Naked Rambler Jailed

One of the sadder pieces of news in the past couple of days has been the jailing of the ‘naked rambler’ Stephen Gough, given a 12 month sentence by a Glasgow Court for breach of the peace.

I don’t have any particular wish to walk our streets naked myself, our weather seldom tempts me to bare anything, but I find it hard not to agree with Gough’s comment reported by the BBC, that if members of the public were offended by his nakedness then the problem was with them and not with him.

Naked protest (C) 2000, Peter Marshall

In 2000 I photographed a protest for the right to be naked in public outside the Met police HQ at New Scotland Yard.  I don’t think any of the public showed any signs of concern, and most of the police seemed pretty amused by it, although doing what they considered their duty by telling people to cover up – the man below was threatened he would be arrested until he held his hat strategtically over  his penis.

Naked protest (C) 2000, Peter Marshall

More recently I photographed several of the annual naked bike rides through the centre of London – last years had almost a thousand riders, mostly wearing nothing more than a little decorative body paint. It was again an event that caused considerable amusement among spectators. Here are a couple from the 2006 event:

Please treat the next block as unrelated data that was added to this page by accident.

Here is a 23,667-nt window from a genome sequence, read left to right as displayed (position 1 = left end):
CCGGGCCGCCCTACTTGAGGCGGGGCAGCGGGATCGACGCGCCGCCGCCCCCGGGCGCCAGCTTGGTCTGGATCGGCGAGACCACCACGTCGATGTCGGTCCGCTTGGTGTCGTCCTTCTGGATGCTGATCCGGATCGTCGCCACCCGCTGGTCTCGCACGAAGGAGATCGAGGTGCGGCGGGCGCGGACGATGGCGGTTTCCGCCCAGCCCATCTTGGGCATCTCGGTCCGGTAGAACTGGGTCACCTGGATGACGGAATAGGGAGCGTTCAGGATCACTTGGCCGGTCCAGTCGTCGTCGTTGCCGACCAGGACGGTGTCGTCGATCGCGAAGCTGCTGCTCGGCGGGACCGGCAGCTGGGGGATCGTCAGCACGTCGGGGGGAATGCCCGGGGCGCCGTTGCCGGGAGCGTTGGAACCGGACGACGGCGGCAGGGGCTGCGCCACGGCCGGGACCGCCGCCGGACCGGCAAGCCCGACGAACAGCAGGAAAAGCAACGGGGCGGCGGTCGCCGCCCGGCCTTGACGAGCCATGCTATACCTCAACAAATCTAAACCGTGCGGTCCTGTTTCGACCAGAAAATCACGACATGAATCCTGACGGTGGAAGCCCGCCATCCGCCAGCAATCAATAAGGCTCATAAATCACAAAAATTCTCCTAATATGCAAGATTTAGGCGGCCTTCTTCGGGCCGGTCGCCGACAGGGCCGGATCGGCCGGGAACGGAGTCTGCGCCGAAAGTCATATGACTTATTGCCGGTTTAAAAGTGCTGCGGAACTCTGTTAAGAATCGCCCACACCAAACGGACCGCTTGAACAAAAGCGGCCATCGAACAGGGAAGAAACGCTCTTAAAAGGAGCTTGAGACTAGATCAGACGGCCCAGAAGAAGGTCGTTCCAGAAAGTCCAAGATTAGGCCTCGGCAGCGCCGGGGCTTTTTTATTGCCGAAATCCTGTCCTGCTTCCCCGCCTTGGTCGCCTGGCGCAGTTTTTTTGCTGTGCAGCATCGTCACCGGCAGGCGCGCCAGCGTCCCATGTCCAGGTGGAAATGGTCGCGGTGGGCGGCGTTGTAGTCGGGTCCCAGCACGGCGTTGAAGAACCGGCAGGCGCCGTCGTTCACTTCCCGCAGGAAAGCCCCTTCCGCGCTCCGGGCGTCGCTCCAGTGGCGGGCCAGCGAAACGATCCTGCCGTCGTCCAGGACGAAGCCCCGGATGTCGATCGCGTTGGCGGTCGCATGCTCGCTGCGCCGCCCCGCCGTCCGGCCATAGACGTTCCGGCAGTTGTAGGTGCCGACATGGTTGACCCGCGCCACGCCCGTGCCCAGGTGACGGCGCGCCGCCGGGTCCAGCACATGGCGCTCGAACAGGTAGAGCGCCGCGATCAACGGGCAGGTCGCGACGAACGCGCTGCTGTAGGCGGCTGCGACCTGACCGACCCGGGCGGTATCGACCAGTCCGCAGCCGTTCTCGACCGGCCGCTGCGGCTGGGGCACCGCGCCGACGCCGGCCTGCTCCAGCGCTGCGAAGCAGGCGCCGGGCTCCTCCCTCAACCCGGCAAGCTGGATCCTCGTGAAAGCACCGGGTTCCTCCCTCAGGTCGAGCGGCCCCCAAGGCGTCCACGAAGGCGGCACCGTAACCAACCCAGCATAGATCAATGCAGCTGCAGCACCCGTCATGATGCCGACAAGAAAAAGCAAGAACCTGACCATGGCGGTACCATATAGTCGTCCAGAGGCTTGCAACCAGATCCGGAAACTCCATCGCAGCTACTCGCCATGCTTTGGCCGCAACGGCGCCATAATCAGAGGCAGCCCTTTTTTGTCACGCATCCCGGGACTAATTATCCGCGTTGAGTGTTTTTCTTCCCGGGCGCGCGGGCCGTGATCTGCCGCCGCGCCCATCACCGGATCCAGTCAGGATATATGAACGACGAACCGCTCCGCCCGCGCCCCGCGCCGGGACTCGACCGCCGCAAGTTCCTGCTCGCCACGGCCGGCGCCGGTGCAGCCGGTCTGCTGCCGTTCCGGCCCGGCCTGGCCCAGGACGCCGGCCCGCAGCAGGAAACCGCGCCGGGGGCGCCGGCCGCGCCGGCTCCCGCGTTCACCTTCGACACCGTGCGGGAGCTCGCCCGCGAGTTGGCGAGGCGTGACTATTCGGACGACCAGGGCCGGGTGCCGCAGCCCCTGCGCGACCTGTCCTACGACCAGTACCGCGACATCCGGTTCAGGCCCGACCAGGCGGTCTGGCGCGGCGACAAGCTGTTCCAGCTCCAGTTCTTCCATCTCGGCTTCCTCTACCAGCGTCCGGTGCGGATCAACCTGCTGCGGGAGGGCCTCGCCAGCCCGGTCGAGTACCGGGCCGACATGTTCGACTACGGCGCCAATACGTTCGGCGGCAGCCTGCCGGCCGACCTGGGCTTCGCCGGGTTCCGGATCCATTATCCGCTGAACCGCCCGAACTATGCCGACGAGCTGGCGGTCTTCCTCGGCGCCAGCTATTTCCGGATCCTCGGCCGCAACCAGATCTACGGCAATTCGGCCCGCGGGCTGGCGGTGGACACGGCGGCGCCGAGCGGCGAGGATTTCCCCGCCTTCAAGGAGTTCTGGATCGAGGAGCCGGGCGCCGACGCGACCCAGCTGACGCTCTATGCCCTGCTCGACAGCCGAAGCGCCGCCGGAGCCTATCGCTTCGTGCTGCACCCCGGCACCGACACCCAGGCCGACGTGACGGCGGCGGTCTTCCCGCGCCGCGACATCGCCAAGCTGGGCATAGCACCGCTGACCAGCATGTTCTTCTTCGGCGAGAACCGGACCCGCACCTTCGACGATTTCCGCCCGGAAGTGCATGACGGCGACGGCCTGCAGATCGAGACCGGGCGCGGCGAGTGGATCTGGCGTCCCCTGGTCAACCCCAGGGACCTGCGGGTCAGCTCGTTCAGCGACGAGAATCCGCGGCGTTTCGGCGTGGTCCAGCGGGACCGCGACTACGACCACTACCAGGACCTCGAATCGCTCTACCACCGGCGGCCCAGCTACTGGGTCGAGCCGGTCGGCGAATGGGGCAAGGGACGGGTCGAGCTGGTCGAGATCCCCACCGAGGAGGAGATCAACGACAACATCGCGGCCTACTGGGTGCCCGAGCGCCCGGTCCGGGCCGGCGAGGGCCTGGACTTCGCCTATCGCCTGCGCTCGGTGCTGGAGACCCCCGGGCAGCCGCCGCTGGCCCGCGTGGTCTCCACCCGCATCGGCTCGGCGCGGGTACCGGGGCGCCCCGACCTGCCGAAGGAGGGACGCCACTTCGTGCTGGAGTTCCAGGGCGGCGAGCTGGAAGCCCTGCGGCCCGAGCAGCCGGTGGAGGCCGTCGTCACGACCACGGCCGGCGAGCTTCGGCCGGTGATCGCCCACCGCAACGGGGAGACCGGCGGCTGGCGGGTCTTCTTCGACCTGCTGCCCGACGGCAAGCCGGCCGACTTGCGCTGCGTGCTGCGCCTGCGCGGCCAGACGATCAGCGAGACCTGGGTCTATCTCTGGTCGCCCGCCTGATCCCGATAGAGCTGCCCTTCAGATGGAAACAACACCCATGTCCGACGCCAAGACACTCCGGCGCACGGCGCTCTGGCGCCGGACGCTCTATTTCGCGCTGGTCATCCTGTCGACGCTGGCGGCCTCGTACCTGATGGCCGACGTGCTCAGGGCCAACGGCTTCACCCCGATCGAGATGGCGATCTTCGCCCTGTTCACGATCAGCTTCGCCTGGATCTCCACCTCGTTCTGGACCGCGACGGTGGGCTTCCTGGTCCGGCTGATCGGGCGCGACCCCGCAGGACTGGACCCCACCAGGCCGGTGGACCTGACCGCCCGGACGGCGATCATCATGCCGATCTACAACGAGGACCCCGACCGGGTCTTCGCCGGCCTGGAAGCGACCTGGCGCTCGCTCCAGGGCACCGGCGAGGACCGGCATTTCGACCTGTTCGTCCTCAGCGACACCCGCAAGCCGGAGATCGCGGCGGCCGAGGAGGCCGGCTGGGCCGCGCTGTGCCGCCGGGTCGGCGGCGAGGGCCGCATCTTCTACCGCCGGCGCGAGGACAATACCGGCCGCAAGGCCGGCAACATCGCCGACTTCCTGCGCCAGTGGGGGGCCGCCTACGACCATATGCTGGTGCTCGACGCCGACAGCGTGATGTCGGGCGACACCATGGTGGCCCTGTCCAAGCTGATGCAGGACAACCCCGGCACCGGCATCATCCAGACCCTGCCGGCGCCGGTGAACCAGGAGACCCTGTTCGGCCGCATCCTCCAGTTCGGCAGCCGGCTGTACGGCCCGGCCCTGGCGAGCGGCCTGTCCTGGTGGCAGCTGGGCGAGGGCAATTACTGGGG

No fumes here (C) 2006 Peter Marshall

WNBR London (C) 2006, Peter Marshall

and one from 2007:

WNBR Lonfon (C) 2007, Peter Marshall

and again from this year:

WNBR (C) 2008, Peter Marshall

We all have bodies, and most of us have nothing very special about ours. Mine I think generally looks better the more it’s covered and I certainly feel more comfortable wearing clothes. But I can’t really think it should be an offence not to do so.


Even where the attempt was to give offence – as in this group of anti-monarchists ‘mooning’ outside Buckingham Palace in 2000.  Here the police did wade in and make an arrest – of a Swedish journalist watching the event who had kept his clothes on, but just happened to wear rather similar ‘Lennon’ style glasses to one of those taking part in the protest.

This event came into my mind last week when the police were insisting that anarchist demonstrators should remove items of clothing – face scarves –  in the demonstration I photographed at Dalston last week,  but here and at Scotland Yard they were attempting to arrest them for not keeping bits on.

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